So you need to know how to bleed the clutch on a Nissan 240sx?
The job itself should take less then an hour, but if you have someone else to give you a hand, it’ll take much less. Unless you have a pump bleeder accessible, then the job itself will be a breeze. Before you we get down to business, if the clutch dampener has not been removed yet, now would be a good time to do so. The clutch dampener causes 97% of clutch problems with the 240sx. The clutch master cylinder could be one, and the slave could be another, and the hose itself that goes from the dampener to the slave could be rotten or leaking. These are the most common issues with a fault clutch pedal.
The damper is probably the most hated part on the entire clutch system. The reason being is that the damper itself likes to lock air inside it, causing issues when bleeding. You can bleed for 10 minutes, go through an entire bottle of fluid and when you go for a test drive you will find the clutch sometime fails to fully disengage, and GRIND while shifting. The purpose of the damper is to eliminate clutch petal feedback. Personally, I would much rather feel the clutch more then not, come on it’s a freaking race car right! The problem besides bleeding the air out of it, is over the years dirt and grime cause the block itself to have issues with clutch engaging and disengaging.
Tools Needed(or should use)
A line wrench would really help for this job, and most don’t have access to one. It is designed for these types of jobs. You can try and use a 10mm wrench but the lines and fittings are over 20 years old, you KNOW they are going to round(strip) easily. So don’t make the job harder on yourself, so to auto zone or your nearest parts store and get one.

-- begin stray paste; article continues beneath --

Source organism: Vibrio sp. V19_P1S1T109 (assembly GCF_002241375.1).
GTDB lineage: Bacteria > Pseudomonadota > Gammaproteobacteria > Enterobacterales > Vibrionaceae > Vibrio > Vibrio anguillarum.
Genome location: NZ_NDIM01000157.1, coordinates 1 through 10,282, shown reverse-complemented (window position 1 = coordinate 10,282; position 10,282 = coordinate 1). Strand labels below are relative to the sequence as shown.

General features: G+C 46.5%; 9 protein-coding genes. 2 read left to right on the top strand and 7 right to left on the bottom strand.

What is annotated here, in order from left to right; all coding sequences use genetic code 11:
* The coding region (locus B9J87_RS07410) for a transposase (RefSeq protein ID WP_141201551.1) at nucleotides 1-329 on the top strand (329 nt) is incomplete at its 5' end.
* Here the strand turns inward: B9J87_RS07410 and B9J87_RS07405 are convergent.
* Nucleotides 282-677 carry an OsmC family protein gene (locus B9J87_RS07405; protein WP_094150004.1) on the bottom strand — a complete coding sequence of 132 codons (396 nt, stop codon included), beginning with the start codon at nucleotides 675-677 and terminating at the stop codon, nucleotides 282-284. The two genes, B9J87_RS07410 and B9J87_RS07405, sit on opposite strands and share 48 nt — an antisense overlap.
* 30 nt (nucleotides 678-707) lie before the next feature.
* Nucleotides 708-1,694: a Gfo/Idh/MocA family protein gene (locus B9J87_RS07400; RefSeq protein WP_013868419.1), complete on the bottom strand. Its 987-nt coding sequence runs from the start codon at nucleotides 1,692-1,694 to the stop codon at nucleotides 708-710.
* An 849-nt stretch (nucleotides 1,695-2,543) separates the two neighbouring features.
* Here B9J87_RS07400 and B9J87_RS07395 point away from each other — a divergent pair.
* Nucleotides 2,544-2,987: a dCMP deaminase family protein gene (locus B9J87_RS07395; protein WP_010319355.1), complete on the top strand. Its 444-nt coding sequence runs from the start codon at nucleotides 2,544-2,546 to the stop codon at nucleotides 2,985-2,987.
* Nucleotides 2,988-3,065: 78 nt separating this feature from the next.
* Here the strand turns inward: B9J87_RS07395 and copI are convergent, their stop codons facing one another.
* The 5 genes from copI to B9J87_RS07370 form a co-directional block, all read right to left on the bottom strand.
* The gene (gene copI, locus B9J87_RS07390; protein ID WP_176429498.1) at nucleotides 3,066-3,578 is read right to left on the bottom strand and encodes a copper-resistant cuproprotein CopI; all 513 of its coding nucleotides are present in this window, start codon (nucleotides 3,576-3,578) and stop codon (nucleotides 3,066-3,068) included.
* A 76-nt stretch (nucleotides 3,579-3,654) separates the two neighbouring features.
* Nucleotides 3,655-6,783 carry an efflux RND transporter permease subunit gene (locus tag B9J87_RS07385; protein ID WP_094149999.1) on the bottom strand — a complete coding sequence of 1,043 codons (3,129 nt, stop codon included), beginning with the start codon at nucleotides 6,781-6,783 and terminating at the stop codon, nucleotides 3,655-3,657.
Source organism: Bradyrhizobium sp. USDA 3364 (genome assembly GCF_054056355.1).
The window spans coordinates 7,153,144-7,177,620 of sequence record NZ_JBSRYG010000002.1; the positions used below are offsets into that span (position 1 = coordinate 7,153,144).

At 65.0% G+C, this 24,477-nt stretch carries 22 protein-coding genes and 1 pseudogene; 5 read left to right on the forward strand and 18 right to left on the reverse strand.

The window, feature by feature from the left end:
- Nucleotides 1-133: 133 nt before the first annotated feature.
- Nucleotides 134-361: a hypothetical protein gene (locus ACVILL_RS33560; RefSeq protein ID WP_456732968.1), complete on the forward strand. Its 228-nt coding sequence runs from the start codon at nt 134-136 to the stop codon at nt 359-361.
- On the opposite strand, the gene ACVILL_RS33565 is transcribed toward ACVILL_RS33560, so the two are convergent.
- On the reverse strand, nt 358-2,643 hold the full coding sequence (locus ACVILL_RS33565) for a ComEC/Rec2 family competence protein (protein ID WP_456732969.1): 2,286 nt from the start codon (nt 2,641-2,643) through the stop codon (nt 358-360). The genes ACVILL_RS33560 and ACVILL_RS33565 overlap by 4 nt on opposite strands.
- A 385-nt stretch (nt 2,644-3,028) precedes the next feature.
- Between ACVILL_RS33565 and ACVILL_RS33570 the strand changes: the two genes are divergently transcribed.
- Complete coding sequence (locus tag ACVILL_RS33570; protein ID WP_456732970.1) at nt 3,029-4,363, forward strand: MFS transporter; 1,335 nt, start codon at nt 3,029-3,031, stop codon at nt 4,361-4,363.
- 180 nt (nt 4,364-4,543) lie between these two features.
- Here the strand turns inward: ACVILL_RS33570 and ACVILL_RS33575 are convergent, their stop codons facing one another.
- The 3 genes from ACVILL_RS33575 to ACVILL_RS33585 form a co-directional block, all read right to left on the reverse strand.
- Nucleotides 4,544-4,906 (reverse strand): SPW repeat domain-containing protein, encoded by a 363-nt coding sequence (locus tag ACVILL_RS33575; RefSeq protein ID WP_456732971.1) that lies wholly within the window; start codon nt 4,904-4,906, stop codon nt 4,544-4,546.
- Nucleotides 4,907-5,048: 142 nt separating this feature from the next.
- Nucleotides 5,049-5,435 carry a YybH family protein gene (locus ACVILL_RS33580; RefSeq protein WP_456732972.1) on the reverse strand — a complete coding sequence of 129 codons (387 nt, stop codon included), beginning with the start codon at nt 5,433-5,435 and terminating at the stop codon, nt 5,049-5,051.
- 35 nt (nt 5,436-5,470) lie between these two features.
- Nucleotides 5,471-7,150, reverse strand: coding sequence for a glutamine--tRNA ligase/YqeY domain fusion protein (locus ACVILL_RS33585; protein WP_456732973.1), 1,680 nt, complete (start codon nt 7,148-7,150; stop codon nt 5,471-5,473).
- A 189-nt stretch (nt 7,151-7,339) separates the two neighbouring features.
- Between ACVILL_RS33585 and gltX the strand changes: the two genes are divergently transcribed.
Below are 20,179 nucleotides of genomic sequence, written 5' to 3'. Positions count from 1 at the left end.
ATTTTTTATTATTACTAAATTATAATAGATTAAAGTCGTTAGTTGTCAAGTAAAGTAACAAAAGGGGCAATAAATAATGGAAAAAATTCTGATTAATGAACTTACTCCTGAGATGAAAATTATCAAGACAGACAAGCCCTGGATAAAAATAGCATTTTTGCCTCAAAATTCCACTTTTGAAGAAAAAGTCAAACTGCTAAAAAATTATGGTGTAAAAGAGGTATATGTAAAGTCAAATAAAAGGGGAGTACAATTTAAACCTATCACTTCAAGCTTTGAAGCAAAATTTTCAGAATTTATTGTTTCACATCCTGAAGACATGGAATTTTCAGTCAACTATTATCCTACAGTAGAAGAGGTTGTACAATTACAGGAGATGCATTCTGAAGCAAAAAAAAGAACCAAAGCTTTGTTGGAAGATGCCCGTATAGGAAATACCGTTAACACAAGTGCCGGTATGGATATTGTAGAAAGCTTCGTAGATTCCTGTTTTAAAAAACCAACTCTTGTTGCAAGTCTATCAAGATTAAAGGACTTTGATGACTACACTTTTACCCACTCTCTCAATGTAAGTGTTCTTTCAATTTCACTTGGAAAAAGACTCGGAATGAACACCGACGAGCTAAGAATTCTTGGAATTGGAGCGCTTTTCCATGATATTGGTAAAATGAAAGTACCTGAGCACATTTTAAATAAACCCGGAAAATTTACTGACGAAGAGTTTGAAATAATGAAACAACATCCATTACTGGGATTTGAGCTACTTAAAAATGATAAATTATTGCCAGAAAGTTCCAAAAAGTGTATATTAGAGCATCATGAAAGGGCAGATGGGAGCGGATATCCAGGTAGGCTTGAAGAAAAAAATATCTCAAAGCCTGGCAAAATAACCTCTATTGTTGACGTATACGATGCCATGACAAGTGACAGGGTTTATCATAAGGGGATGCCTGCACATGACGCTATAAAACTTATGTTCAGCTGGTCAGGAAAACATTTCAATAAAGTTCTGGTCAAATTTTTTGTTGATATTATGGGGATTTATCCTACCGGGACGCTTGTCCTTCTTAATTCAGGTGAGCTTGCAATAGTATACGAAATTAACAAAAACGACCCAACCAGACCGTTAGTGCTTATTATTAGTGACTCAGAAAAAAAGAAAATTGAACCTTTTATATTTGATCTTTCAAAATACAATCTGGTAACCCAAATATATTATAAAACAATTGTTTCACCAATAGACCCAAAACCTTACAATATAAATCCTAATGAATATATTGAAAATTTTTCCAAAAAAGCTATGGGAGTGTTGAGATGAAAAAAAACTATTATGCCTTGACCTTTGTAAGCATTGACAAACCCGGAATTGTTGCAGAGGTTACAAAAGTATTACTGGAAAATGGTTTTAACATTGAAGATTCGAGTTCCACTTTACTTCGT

Once the damper is removed and hopefully in your scrap bin or garbage, you will have 2 options. Option 1, you CAREFULLY bend the clutch hard line around so the rubber line can attack directly to the hard line, Option 2, the PREFERRED method, buy the perfect line! FRSport has them, and eliminates the chance of breaking or cracking the hardline.
Having a bleeder kit will make the job so quick and cause no mess! They aren’t expensive and can be used for future jobs on your 240sx, jobs such as brake jobs, future clutch jobs on friends, or any job needed hydraulic lines bled. For 6-25$ the bleeder kit can help with those painful bleeding tasks. Harbor Freight has them, go get one now!
Many will argue with what is and is not the right clutch fluid. Personally, all of my friend, and I have used any DOT 3 brake fluid. It can be the cheap stuff, or expensive, it all depends on your wallet. I myself prefer to save all the pennies I can, so I use the generic dollar store dot 3 fluid. If you use thicker fluid, you take the chance of damaging the seals or clutch components. If you use non DOT3 you take the chance of having the fluid eat away at the seals causing future leaks.
Where is the damper and what do I need to remove?
Jack up the passenger side of your 240sx and put some jack stands under it, remember Safety First. Now go under and look for the damper, you cant miss the sucker, it’s ugly and takes up a decent bit of room under there. Remove the left hard line, if you have those nifty plugs for hydraulic lines get ready to use one, if not, then get a rag or bottle ready so you don’t get any fluid in your face or in your eyes. Then remove the slave cylinder followed by the rubber line.
Once you have done this, proceed by removing the damper and bracket. It’s super easy, just watch those knuckles.
Once you have the line on, reinstall the slave to the transmission. Get your bleeder kid ready and your fluid handy! Open the reservoir on your clutch master and fill it up. REMEMBER to always keep the clutch master full at all times! If you accidentally forget to check it while bleeding you can accidentally pull air in if you run out. Make sure the pedal is up in the regular position. Once you have bled the system, you can tighten up the bleeder and begin your clean up. Top off the reservoir and put the cap on it. Enjoy !